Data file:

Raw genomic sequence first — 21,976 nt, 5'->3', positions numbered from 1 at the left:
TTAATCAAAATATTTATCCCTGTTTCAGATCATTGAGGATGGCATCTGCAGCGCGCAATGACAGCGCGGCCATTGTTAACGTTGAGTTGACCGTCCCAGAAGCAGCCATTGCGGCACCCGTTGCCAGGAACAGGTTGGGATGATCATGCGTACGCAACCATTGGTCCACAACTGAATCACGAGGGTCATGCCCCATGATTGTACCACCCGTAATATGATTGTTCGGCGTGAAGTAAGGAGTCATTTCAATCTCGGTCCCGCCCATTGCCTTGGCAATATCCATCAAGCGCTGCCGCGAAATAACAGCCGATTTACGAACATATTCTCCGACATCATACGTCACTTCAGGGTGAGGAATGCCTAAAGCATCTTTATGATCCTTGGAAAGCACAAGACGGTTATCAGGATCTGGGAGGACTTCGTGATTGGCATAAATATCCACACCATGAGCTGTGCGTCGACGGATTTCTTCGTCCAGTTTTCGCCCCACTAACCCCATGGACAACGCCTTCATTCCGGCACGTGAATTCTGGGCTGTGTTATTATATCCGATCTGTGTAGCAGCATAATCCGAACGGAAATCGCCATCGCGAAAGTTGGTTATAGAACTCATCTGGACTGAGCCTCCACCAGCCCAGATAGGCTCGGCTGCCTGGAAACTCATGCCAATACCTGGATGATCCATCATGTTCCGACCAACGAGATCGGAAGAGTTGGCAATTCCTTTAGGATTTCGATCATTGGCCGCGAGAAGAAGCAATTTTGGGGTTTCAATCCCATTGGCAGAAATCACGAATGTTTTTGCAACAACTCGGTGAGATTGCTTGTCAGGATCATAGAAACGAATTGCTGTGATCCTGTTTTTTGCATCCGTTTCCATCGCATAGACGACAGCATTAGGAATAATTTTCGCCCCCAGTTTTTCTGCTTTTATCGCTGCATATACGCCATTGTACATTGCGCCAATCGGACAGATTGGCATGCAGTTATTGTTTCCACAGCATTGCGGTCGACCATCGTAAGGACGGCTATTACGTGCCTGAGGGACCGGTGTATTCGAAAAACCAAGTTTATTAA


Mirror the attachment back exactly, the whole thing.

Raw genomic sequence first — 21,976 nt, 5'->3', positions numbered from 1 at the left:
TTAATCAAAATATTTATCCCTGTTTCAGATCATTGAGGATGGCATCTGCAGCGCGCAATGACAGCGCGGCCATTGTTAACGTTGAGTTGACCGTCCCAGAAGCAGCCATTGCGGCACCCGTTGCCAGGAACAGGTTGGGATGATCATGCGTACGCAACCATTGGTCCACAACTGAATCACGAGGGTCATGCCCCATGATTGTACCACCCGTAATATGATTGTTCGGCGTGAAGTAAGGAGTCATTTCAATCTCGGTCCCGCCCATTGCCTTGGCAATATCCATCAAGCGCTGCCGCGAAATAACAGCCGATTTACGAACATATTCTCCGACATCATACGTCACTTCAGGGTGAGGAATGCCTAAAGCATCTTTATGATCCTTGGAAAGCACAAGACGGTTATCAGGATCTGGGAGGACTTCGTGATTGGCATAAATATCCACACCATGAGCTGTGCGTCGACGGATTTCTTCGTCCAGTTTTCGCCCCACTAACCCCATGGACAACGCCTTCATTCCGGCACGTGAATTCTGGGCTGTGTTATTATATCCGATCTGTGTAGCAGCATAATCCGAACGGAAATCGCCATCGCGAAAGTTGGTTATAGAACTCATCTGGACTGAGCCTCCACCAGCCCAGATAGGCTCGGCTGCCTGGAAACTCATGCCAATACCTGGATGATCCATCATGTTCCGACCAACGAGATCGGAAGAGTTGGCAATTCCTTTAGGATTTCGATCATTGGCCGCGAGAAGAAGCAATTTTGGGGTTTCAATCCCATTGGCAGAAATCACGAATGTTTTTGCAACAACTCGGTGAGATTGCTTGTCAGGATCATAGAAACGAATTGCTGTGATCCTGTTTTTTGCATCCGTTTCCATCGCATAGACGACAGCATTAGGAATAATTTTCGCCCCCAGTTTTTCTGCTTTTATCGCTGCATATACGCCATTGTACATTGCGCCAATCGGACAGATTGGCATGCAGTTATTGTTTCCACAGCATTGCGGTCGACCATCGTAAGGACGGCTATTACGTGCCTGAGGGACCGGTGTATTCGAAAAACCAAGTTTATTAA